We have recently been ominously informed that Somalia and the Yemen could easily turn into “failed states” that could provide support for Al Qaida training and plotting. And if we look at a map, there are other states in Islam with which we do not enjoy cordial relationships, states that do not hold us in high esteem. Any of these states could turn into a sanctuary for Al Qaida.

Apparently the Saudis are concerned about a growing threat from the Yemen. This concern is shared by Gen. David Petraeus, who recently told Congress that the weakness of Yemen’s government provides Al Qaida a safe haven and that terror groups could “threaten Yemen’s neighbors, especially Saudi Arabia and other Gulf states.”

So, there is some reason for our allies in the Middle East to be concerned about Al Qaida and failing states. That may mean that we should also be concerned, as long as we understand that it is not a military issue which will directly involve the United States. It is a security problem for the Saudis and should be handled by them and any other threatened country.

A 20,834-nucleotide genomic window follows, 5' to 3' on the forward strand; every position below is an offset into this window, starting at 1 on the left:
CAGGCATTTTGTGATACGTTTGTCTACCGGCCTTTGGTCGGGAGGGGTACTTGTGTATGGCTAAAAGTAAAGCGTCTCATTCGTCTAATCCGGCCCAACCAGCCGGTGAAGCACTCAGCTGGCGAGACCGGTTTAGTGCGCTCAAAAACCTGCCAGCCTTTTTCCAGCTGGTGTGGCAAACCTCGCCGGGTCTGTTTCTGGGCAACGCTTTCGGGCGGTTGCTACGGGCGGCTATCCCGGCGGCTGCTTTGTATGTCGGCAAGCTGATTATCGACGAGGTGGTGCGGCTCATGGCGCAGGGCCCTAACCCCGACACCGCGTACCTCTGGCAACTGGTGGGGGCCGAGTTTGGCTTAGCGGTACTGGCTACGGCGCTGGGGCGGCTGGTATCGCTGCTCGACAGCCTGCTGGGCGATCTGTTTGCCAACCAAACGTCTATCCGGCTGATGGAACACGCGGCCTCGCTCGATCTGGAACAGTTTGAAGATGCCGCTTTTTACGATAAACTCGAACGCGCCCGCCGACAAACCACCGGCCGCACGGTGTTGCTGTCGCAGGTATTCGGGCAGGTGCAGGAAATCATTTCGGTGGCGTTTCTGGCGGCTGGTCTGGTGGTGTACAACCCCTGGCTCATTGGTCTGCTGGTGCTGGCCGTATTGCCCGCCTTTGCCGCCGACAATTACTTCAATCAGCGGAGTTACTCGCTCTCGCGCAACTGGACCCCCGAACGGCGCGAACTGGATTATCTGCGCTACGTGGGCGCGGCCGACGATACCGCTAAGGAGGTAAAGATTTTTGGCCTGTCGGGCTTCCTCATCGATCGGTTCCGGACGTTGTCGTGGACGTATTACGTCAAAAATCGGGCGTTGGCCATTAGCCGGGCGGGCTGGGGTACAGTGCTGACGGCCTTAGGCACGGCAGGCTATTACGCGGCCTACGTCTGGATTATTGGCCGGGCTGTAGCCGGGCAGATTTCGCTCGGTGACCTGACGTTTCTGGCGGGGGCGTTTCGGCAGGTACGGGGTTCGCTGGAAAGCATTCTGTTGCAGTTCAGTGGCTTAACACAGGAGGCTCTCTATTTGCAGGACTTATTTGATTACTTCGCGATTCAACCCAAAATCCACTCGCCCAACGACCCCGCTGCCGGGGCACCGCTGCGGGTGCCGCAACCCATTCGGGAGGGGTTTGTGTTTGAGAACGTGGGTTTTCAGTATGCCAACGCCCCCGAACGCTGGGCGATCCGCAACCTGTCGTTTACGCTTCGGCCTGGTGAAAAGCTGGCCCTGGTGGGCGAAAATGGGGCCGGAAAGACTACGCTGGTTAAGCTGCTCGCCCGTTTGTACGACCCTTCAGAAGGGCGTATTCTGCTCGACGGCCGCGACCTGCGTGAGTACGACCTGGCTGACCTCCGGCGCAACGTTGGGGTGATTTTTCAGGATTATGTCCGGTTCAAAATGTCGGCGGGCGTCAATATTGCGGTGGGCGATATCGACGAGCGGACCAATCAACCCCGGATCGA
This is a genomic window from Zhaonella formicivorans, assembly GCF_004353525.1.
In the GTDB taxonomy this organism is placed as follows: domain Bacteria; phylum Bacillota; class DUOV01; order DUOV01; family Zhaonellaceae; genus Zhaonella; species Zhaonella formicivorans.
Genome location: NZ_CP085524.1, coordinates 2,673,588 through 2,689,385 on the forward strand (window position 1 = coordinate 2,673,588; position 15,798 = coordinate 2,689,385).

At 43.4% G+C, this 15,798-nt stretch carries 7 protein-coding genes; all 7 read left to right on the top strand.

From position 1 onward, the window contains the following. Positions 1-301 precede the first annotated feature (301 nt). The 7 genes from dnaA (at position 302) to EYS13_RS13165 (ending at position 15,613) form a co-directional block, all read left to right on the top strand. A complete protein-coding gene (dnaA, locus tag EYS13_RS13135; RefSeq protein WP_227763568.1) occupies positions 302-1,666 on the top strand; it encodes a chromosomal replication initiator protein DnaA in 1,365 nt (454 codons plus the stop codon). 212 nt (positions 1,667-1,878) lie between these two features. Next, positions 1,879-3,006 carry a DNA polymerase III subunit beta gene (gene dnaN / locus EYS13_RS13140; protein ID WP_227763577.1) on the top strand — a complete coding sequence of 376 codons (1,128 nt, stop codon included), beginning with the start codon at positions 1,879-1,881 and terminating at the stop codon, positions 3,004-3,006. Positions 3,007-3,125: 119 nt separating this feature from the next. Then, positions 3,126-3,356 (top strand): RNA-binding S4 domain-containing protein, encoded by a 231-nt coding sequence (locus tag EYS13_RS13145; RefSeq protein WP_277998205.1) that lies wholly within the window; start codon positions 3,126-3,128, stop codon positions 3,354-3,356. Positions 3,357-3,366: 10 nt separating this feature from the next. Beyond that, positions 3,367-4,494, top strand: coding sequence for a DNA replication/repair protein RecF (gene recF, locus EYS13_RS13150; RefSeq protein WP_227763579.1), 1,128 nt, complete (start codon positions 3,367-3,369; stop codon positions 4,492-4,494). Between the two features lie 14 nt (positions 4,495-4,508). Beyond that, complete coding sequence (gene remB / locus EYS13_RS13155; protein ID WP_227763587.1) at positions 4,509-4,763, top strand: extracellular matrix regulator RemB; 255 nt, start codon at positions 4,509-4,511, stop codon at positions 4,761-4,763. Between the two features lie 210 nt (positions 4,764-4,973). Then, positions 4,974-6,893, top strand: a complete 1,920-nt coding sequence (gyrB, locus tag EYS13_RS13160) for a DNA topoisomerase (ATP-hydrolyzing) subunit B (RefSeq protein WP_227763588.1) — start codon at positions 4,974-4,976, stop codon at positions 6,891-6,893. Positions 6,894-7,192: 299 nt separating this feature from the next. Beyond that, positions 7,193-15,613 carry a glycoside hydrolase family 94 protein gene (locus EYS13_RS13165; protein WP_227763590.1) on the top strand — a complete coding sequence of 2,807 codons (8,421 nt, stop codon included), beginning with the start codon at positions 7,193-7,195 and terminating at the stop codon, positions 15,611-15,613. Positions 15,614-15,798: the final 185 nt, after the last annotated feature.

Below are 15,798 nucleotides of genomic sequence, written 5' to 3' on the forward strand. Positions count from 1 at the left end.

There are two lessons here. The first is that there are always bad people doing bad things in the world. It is important for us to learn that we are not responsible for rectifying all the world’s ills. We need to let the rest of the world accept primary responsibility for its own wellbeing.

The second is that undertaking to keep states from failing and trying to make sure that Al Qaida doesn’t have any friends who will give them sanctuary will not bring us any sort of immunity from the next terrorist attack. That attack can be organized, planned, funded and carried out from any safehouse in any part of the world that gives its residents a relative lack of scrutiny. It requires neither a friendly nor a failing state.

As long as we are compulsively militarily involved in trying to mold the world to our liking, we are going to create more and more people and nations who will wish us ill, increasing the likelihood that we will be attacked again.